Thus, summary of the abovementioned Supreme Court decisions is that the word “vest” is of variable import; it could mean vesting in the plenary sense – vesting of all rights, title and interest; it could also mean vesting in possession only or vesting in some limited sense. “Vesting” does not always imply ownership. The meaning of ‘vest’ derives its interpretation from the context in which it is used.
In the instant case, Court has completely ignored the aforesaid Supreme Court decisions and straightway interpreted the word ‘vest’ in terms of ownership.
In the statements of objects and reasons of 1999 Amendment to the Companies Act,1956 by which Section 109A was added, it is clearly said that this amendment is brought mainly to provide protection to the legal heirs and legal representatives of the deceased in case of his demise. The intention of legislature in adding Section 109A was to see that the company is discharged of its liability, the same is transmitted to the nominee.
Thus, in the light of abovementioned object and facts of instant case, the word vest used in Section 109 should have been used in terms of possession and not in terms of ownership.
Over-emphasis on Depositories Act, 1996 :-
Depositories have made bye-laws under the Depositories Act, 1996. The court instead of calling them bye-laws, wrongly called them as sections of the Depositories Act, 1996 making it an Act of Parliament rather than subordinate legislation, and made over- emphasis on it.
It would be pertinent to note that the nomination made under the Companies Act is a nomination made under an Act of Parliament and is filed with the company. The nomination made under the bye-laws of the depository is a different nomination i.e. under a subordinate legislation and is filed with the depository participant. There exists a huge difference between the two nominations. Therefore, the nomination facility of a depository is purely of administrative nature. Such nomination should not result in taking away the right of heirs to claim the property or the rights arising out of a nomination made pursuant to an Act of Parliament.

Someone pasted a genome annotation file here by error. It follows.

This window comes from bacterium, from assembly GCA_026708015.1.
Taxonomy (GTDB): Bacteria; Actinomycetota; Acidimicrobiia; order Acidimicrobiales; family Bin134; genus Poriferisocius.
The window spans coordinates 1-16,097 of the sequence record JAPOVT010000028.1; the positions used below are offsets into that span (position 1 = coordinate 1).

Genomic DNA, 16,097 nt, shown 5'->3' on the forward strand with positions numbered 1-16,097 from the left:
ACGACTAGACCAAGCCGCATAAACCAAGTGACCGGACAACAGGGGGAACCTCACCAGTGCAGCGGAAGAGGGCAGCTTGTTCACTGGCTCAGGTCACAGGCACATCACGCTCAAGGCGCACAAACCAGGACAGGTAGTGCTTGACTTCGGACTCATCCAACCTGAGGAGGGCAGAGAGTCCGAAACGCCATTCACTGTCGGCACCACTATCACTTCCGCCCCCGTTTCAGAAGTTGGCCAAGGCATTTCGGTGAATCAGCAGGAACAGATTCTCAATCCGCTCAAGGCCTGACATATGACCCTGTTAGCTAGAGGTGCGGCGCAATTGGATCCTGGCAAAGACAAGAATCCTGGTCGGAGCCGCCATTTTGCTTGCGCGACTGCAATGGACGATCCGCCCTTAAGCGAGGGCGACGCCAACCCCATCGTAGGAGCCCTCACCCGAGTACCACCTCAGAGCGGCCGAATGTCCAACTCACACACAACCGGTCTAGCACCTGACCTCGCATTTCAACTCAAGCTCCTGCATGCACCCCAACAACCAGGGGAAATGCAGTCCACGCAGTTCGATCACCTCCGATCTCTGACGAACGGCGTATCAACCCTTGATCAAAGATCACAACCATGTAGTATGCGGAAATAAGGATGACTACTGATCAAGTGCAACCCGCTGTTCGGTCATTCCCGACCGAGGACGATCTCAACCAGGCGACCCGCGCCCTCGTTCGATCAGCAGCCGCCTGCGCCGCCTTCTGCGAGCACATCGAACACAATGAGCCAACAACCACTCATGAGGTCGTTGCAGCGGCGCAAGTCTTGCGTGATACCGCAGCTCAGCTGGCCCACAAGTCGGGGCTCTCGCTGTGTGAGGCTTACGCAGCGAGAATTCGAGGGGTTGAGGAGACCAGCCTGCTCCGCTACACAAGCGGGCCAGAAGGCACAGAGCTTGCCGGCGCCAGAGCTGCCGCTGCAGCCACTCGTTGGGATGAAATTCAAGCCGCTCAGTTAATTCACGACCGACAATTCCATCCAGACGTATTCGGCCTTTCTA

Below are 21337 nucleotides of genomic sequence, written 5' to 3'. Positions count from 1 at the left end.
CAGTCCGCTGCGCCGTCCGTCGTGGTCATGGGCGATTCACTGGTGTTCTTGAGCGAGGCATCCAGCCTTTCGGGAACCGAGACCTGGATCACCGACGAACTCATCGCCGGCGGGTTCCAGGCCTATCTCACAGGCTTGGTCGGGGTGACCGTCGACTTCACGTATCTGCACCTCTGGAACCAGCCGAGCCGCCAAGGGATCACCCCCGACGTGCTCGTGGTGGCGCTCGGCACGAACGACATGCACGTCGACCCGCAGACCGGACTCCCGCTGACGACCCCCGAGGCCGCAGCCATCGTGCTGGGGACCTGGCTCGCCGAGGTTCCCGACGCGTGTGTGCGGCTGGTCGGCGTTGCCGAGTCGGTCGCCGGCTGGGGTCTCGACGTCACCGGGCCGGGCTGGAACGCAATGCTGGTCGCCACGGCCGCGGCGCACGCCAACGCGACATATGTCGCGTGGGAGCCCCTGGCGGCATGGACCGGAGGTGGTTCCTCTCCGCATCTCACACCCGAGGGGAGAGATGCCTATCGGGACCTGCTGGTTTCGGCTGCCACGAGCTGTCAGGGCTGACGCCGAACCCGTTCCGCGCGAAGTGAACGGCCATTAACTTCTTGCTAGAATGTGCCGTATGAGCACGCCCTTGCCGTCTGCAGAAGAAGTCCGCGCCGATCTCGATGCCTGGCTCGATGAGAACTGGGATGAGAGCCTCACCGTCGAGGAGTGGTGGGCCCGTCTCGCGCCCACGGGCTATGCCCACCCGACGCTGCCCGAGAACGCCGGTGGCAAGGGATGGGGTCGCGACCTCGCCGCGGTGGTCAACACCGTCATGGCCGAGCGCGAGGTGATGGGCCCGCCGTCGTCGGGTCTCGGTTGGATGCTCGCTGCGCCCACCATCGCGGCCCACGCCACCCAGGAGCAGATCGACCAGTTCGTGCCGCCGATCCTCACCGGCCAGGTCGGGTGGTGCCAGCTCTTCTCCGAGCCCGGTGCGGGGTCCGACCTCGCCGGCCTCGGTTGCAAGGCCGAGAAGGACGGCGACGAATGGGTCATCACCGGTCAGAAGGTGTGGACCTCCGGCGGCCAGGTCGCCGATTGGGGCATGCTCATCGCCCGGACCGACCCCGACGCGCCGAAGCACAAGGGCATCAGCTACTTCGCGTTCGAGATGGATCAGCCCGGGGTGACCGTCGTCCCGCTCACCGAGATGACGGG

Principles of law of Succession ignored :-
In Hindu law, in case of conflict between nominations and wills, will prevails. But when a shareholder dies intestate, then the estate of deceased gets vested temporarily in nominee. The legal heir becomes the owner of the estate of deceased and not the nominee. But, this judgment declares that a nomination executed by deceased will prevail irrespective of any will made by him which is totally inconsistent with the provisions of principles of law of succession.
The parties to the suit are governed by the Hindu law of succession and therefore, disputed shares should be given to widow of deceased as per the principles of succession. The shares forms part of estate of deceased and therefore property of deceased must be devolved on the heirs as per section 6 of Hindu Succession Act, 1956 and not by nomination.
Various statutes have worded nomination in different ways, but the legal position of a nominee has always been accepted to be a trustee. A nominee cannot dispose the property when he receives it from the Insurance companies. Such rights are vested in legal heirs and not in nominee.
The Insurance Act was enacted in the year 1938 and almost all the High Courts in India have taken the view that a mere nomination Under Section 39 does not deprive the heirs of their rights in the policy amount. Parliament has not made any amendment to the Act till now on nomination. Then unless there exists a strong reason to amend the law, the Court should be slow to take a different view. The reasons given by the Bombay High Court are not satisfactory. Now the judgment has created an urgency to amend the law of succession and nomination in India.